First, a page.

In addition, as an after thought, I widened the center license plate cut out and increased the height of it to form a ram air duct.
Ghostrider 67 is offline   Reply With Quote
Old 10-23-2021, 02:04 PM   #7
Ghostrider 67
AF Newbie
Thread starter
 
Ghostrider 67's Avatar
 
Join Date: Jan 2016
Location: salisbury, Vermont
Posts: 44
Thanks: 4
Thanked 0 Times in 0 Posts
Re: The Yankee Express.

The bumper bracket ended up being a simple sectioning of the outboard arm.
The turn signal mounting holes got the inner edges sliced away to provide a squared off edge to weld new metal too. Two plates were fabricated and trimmed to fit before being welded in place. Some filler and grinding later and a few coats of primer and Bob's yer Uncle.

My last name isn't Trepanier or Foose so the bumpers will either be body color or chrome wrapped. I cannot afford the chrome work.
Next up was the 67 Charger front end. It's all of a piece with the fender mods and bumper mods so I dove right in. I sold the Coronet items for a great price and bought a used set up from a 67 Charger. The parts are interchangeable with a few pieces being different like the lower grill support bar is model specific, as is the surrounding trim, although both bolt right up to either car. The sweeping back of the fender noses caused the Charger "C" trim on each end to be out of location. I solved this by slicing away a small portion at the rear inside edge so they too could be swept back to match while still being reasonably aligned with the trim section across the front.
The 67 Charger revolving headlights are a handful to get assembled correctly when you don't have another assembled example sitting in front of you. lol. Lots of trial and error.
The way they are manufactured doesn't lend itself to customization. For instance, the center revolving axis/axle is maintained by the clunky 50+ year old motors being bolted to a "donut" through which an axle finger/post protrudes from the each bucket. The motor axle/shaft pins onto this post. I had no desire to use those clunky old motors which caused me to have to design a way to keep the buckets revolving around a centered axis somehow. I burned a lot of brain cells on this mod.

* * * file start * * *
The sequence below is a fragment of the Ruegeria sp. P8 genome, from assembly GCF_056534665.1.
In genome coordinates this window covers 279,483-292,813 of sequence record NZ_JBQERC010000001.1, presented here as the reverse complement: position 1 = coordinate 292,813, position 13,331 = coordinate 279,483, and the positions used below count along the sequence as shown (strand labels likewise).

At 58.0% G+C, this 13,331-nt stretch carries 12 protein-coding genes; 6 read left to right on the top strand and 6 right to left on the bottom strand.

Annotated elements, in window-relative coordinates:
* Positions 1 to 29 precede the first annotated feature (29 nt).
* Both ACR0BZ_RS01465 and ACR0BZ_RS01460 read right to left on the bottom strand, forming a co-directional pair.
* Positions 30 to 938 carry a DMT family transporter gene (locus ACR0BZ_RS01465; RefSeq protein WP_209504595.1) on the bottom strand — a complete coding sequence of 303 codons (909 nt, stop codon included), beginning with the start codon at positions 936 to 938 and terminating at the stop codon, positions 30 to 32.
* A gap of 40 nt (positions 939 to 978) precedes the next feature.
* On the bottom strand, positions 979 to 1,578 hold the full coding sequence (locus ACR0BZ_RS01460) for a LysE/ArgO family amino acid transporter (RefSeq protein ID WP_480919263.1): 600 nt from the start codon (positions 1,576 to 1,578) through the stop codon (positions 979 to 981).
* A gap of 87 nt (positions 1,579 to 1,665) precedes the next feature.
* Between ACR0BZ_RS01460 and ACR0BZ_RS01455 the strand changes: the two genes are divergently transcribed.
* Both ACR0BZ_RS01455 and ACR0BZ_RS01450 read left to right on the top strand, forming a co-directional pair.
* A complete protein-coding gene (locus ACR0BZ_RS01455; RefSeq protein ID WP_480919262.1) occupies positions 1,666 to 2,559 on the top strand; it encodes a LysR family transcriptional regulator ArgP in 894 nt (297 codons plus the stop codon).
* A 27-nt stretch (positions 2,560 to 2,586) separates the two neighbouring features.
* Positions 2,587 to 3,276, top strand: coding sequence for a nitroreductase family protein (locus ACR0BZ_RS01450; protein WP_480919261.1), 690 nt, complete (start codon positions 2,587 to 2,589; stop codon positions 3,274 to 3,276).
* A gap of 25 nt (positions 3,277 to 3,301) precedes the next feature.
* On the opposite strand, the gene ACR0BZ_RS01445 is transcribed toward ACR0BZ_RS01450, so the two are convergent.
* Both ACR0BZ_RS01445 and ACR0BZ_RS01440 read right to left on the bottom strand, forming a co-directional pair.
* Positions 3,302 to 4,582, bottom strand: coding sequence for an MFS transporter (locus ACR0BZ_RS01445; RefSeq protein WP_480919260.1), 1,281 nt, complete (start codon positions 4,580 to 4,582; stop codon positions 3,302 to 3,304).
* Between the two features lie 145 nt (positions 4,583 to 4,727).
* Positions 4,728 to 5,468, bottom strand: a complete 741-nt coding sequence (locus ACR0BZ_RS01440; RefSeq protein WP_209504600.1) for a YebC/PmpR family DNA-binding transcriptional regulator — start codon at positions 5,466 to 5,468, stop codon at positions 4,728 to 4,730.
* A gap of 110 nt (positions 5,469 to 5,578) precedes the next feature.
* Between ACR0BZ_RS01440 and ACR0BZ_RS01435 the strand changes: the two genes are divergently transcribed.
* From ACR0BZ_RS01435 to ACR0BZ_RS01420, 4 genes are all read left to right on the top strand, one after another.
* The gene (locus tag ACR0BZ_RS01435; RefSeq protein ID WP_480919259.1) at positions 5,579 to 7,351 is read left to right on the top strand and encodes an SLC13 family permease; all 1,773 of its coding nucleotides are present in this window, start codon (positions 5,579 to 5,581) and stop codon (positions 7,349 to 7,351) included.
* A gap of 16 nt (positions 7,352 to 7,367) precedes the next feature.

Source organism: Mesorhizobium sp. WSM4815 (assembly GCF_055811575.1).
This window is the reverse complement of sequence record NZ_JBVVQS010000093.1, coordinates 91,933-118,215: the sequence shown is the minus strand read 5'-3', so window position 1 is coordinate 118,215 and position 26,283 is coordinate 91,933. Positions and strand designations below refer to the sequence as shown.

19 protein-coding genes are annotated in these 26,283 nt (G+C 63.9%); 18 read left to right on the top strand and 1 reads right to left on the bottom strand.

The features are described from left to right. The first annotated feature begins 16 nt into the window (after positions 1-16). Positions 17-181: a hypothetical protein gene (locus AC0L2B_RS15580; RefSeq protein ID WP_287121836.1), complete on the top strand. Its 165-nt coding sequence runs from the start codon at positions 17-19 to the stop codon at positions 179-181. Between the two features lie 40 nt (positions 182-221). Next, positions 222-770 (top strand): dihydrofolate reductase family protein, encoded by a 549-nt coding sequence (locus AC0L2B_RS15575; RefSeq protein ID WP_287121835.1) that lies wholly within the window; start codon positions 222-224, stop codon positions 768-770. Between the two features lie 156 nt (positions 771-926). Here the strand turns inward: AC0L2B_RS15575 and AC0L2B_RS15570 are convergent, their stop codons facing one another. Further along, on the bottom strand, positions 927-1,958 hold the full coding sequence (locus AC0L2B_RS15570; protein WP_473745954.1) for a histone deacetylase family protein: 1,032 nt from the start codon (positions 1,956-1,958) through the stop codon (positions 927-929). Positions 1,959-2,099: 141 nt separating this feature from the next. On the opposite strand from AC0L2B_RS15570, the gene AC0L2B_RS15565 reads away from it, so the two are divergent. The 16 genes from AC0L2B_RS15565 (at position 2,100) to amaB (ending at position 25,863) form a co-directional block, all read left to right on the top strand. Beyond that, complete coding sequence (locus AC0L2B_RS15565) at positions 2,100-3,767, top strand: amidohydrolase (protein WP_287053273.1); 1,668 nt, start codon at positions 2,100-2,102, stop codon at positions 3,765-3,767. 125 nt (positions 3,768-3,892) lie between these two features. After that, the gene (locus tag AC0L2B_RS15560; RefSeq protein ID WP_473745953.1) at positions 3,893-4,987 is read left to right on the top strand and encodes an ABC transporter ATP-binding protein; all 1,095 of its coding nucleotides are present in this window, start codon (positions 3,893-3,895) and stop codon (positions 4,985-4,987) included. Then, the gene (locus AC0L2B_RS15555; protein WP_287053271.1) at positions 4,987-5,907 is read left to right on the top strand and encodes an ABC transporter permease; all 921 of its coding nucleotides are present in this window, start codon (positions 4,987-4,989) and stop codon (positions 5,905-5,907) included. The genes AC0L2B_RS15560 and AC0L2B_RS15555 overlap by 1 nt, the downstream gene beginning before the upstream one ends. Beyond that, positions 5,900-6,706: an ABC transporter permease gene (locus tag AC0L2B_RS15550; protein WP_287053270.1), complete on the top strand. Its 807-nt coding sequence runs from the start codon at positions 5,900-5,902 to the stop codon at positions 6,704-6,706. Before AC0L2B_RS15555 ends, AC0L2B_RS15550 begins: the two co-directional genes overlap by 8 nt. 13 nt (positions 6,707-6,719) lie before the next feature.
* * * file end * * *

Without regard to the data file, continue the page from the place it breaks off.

Problems seemed to cascade from each solution. "This will cause that", syndrome. Which, truth be told, is the fun part for me. Figuring it all out, designing from scratch.
I had first to select a new set of bucket drive motors. I searched for a good week or so before finding a set that had three post mounting arrangements that would withstand the initial drag of the heavy buckets rotation. That would fit in between the mounting place and the radiator/transmission cooler and had the umpf to turn the heavy buckets.
There's very little room in there.
Then once that was worked out I had to design and fabricate the linkages to connect them to the buckets while also supporting and maintaining the center axis.
I started with the outer ends, the buckets themselves. Once I had finagled around the many parts that comprise the framing and spacing of the buckets between the grill ends and the turn signal housings on either end I moved on to axis rotation. How to keep that center post that's bolted to the exact center of the bucket end face centered in the "donut" hole? I eventually settled on using hard nylon white bushings. They were hard enough to stand up to the work load, easy enough to resize to fit and drill out the centers to fit the existing parts. I sanded down a set to hammer into the donut center holes so they wouldn't spin and then drilled out the centers to fit the bucket post through them. next came the motor mounting location and distance from the post end.